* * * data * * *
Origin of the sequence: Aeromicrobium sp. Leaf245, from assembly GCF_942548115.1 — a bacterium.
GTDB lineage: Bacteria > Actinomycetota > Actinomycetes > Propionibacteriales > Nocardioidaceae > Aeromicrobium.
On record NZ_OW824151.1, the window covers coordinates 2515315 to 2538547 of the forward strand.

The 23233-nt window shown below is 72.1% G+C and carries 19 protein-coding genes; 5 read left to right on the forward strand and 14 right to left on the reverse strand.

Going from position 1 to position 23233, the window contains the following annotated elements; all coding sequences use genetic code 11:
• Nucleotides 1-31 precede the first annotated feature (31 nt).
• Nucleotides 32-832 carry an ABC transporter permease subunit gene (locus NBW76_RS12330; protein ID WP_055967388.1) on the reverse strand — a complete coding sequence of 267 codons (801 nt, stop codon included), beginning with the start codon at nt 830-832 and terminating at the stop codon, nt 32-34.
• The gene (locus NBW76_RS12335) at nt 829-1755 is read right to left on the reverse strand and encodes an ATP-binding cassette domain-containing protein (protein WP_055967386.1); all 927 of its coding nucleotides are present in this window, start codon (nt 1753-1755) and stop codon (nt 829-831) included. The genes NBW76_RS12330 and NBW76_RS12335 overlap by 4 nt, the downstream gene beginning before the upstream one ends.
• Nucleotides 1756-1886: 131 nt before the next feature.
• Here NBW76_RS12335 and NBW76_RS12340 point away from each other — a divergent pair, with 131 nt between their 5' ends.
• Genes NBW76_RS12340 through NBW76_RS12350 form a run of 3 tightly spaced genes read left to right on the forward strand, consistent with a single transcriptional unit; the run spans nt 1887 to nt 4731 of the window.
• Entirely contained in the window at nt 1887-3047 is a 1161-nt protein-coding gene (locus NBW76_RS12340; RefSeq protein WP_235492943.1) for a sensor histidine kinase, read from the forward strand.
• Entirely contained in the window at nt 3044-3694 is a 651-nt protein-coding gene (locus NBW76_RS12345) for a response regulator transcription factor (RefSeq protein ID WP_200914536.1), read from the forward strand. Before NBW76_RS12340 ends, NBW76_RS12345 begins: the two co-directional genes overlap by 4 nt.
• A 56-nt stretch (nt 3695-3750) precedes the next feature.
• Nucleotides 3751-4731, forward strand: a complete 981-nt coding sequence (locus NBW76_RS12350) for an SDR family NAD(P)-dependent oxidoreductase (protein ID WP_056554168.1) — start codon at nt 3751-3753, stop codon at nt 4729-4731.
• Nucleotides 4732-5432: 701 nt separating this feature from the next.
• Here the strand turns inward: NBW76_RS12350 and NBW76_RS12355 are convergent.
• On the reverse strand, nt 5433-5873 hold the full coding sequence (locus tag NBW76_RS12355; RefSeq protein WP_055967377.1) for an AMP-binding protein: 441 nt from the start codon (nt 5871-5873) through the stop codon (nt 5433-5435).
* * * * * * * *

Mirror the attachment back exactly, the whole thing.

Origin of the sequence: Aeromicrobium sp. Leaf245, from assembly GCF_942548115.1 — a bacterium.
GTDB lineage: Bacteria > Actinomycetota > Actinomycetes > Propionibacteriales > Nocardioidaceae > Aeromicrobium.
On record NZ_OW824151.1, the window covers coordinates 2515315 to 2538547 of the forward strand.

The 23233-nt window shown below is 72.1% G+C and carries 19 protein-coding genes; 5 read left to right on the forward strand and 14 right to left on the reverse strand.

Going from position 1 to position 23233, the window contains the following annotated elements; all coding sequences use genetic code 11:
• Nucleotides 1-31 precede the first annotated feature (31 nt).
• Nucleotides 32-832 carry an ABC transporter permease subunit gene (locus NBW76_RS12330; protein ID WP_055967388.1) on the reverse strand — a complete coding sequence of 267 codons (801 nt, stop codon included), beginning with the start codon at nt 830-832 and terminating at the stop codon, nt 32-34.
• The gene (locus NBW76_RS12335) at nt 829-1755 is read right to left on the reverse strand and encodes an ATP-binding cassette domain-containing protein (protein WP_055967386.1); all 927 of its coding nucleotides are present in this window, start codon (nt 1753-1755) and stop codon (nt 829-831) included. The genes NBW76_RS12330 and NBW76_RS12335 overlap by 4 nt, the downstream gene beginning before the upstream one ends.
• Nucleotides 1756-1886: 131 nt before the next feature.
• Here NBW76_RS12335 and NBW76_RS12340 point away from each other — a divergent pair, with 131 nt between their 5' ends.
• Genes NBW76_RS12340 through NBW76_RS12350 form a run of 3 tightly spaced genes read left to right on the forward strand, consistent with a single transcriptional unit; the run spans nt 1887 to nt 4731 of the window.
• Entirely contained in the window at nt 1887-3047 is a 1161-nt protein-coding gene (locus NBW76_RS12340; RefSeq protein WP_235492943.1) for a sensor histidine kinase, read from the forward strand.
• Entirely contained in the window at nt 3044-3694 is a 651-nt protein-coding gene (locus NBW76_RS12345) for a response regulator transcription factor (RefSeq protein ID WP_200914536.1), read from the forward strand. Before NBW76_RS12340 ends, NBW76_RS12345 begins: the two co-directional genes overlap by 4 nt.
• A 56-nt stretch (nt 3695-3750) precedes the next feature.
• Nucleotides 3751-4731, forward strand: a complete 981-nt coding sequence (locus NBW76_RS12350) for an SDR family NAD(P)-dependent oxidoreductase (protein ID WP_056554168.1) — start codon at nt 3751-3753, stop codon at nt 4729-4731.
• Nucleotides 4732-5432: 701 nt separating this feature from the next.
• Here the strand turns inward: NBW76_RS12350 and NBW76_RS12355 are convergent.
• On the reverse strand, nt 5433-5873 hold the full coding sequence (locus tag NBW76_RS12355; RefSeq protein WP_055967377.1) for an AMP-binding protein: 441 nt from the start codon (nt 5871-5873) through the stop codon (nt 5433-5435).